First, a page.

Briolette Cut: The Oldest Gem Cutting Technique

Gemstones across the world are cut in different shapes and sizes to reveal their most fascinating aspects like brilliance and fluorescence, with minimum wastage of raw gemstone while cutting. The most popular gemstones are mostly cut with a flat table and pavilion facets. Preferred over other cuts, the crown and pavilion are preferred owing to the maximized beauty and brilliance.

Thus, it is the amount of light that the can pass through the gemstones that make them viable in the market. And it all depends on the cut made. In this play of cuts and shapes, the art of making Briolette gems have regained their importance in the last few years.

How old is the briolette culture?

The first briolette was probably cut in the 15th century for the King of England, Henry V. However, they gained prominence after a special briolette necklace was presented to the French Empress Marie Louise, gifted by none other than Napolean, the Great. Currently exhibited at the Smithsonian Institution, the lovely diamond necklace has 10 briolette gemstones weighing over 40 carats in total.

The Indian Connection:

The mention of the briolette cutting of gemstones finds their origin in India. However, there is no concrete evidence to prove this. The Briolette of India, one of the oldest diamonds in the world was the first briolette to be ever cut.

A colorless diamond, this briolette gemstone weighs over 90.4 carats. It was acquired by King Louis VII’s consort, Eleanor of Aquitaine. Even Koh-I-Noor is believed to have sported briolette cut before it was robbed from the Indian treasury by the Persian invaders in the 17th century.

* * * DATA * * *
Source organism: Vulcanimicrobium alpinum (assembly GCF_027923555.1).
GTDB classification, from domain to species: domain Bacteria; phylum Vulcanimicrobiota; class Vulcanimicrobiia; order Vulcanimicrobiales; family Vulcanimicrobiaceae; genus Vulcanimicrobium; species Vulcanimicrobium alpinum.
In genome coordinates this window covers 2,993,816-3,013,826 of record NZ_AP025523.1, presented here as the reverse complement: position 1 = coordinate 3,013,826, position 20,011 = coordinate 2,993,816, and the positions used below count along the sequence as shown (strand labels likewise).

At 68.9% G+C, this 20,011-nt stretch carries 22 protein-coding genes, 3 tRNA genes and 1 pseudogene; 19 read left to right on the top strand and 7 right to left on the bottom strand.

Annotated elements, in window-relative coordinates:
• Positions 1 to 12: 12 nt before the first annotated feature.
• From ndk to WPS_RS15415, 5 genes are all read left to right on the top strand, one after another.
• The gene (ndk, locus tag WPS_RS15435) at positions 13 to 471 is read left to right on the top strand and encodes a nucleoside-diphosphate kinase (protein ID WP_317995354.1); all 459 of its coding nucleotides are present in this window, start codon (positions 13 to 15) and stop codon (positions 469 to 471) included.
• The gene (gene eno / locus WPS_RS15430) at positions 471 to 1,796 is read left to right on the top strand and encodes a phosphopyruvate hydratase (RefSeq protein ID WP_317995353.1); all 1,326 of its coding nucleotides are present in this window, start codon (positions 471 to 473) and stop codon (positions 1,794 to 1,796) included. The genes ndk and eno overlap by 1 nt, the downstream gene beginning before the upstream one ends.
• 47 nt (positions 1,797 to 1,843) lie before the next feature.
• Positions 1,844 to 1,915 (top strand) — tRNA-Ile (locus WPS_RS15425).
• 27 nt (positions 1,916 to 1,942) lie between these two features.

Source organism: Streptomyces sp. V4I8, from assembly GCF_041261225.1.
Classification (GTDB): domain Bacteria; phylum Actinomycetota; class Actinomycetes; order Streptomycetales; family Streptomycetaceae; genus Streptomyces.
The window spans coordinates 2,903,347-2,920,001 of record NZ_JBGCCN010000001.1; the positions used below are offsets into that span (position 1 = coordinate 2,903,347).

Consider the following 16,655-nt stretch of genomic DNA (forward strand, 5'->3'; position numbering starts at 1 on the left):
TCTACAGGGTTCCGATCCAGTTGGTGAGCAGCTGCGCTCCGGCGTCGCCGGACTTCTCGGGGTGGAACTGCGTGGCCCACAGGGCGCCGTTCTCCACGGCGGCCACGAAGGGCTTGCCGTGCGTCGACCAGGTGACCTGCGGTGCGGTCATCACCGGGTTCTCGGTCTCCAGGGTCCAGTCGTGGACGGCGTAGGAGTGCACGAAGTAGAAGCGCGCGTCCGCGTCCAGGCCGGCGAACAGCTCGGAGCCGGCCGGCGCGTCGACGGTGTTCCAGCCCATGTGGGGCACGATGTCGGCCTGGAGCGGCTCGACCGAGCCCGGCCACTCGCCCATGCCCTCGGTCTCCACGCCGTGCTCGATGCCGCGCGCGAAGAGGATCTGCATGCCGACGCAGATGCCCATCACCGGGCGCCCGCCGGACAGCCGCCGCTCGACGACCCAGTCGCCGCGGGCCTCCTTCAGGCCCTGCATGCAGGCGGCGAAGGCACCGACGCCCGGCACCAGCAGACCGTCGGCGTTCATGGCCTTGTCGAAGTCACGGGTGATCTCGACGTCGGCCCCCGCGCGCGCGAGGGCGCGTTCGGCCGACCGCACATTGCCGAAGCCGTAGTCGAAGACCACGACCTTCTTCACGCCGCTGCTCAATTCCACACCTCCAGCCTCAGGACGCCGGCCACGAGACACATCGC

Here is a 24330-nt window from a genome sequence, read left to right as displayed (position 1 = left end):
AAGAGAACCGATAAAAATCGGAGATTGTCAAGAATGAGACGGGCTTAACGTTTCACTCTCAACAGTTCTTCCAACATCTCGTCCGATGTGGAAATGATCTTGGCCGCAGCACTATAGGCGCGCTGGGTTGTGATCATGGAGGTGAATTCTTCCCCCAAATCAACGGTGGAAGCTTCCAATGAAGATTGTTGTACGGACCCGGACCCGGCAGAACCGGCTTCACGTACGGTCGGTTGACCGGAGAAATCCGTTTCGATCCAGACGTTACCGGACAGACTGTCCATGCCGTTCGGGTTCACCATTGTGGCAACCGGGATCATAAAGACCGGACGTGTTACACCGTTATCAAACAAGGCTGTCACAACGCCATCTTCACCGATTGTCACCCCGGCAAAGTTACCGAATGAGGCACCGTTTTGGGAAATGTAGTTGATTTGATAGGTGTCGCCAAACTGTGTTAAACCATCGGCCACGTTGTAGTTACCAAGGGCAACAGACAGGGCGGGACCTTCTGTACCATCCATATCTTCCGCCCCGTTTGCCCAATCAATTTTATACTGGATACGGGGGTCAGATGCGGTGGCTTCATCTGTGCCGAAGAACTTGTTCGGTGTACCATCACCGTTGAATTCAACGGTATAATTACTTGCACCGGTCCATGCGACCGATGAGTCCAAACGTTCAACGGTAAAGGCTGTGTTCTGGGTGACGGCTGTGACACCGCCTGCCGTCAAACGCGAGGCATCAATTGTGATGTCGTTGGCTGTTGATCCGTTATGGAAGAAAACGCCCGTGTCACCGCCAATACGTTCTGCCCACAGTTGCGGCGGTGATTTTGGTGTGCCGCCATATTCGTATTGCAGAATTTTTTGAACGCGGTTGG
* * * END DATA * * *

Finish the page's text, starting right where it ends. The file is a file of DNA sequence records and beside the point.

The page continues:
Why briolette gemstones are hard to cut?

The briolette gems and beads have a unique tear drop gemstone shape that has pointed tip and curved top. It takes many strokes of cutting to derive the shape. Hard to manufacture by hand, even best machines and Laser-cutting tips can’t generate the perfect Briolette gemstones. Relatively soft gemstones like quartz, emeralds, turquoise, aquamarine, oval and chalcedony are cut into briolette shapes.

Briolette setting:

Briolette gemstones are mounted on wires and strings by using sandblasting techniques. The procedure increases the overall surface area of the finished briolette, which means that the gemstone will have clear peaks and valleys for superior structural strength.
Adhesives can also be used, but only to fill gaps up to 0.04”.

Modern machines to make briolette gemstones:

The briolette-cut gemstones are usually manufactured by making a cross-drill using laser beam or pin. It requires expertise to make the cut, as briolette gemstones can’t be held together using adhesives. One of the costliest cuts in the market, briolette gemstones are 100% adhesive free and often come with conical caps.

The drilling is done by an Ultrasonic machine that minimizes chipping and prevents breakages mid-operation. The quality of briolette is examined by checking the degree of flatness, tip radius, angle of cut and diameter of the gemstone.

Higher the quality, higher will be the quoted price. Of course, the color and the raw material are primary factors that decide the price of the finished gemstone.

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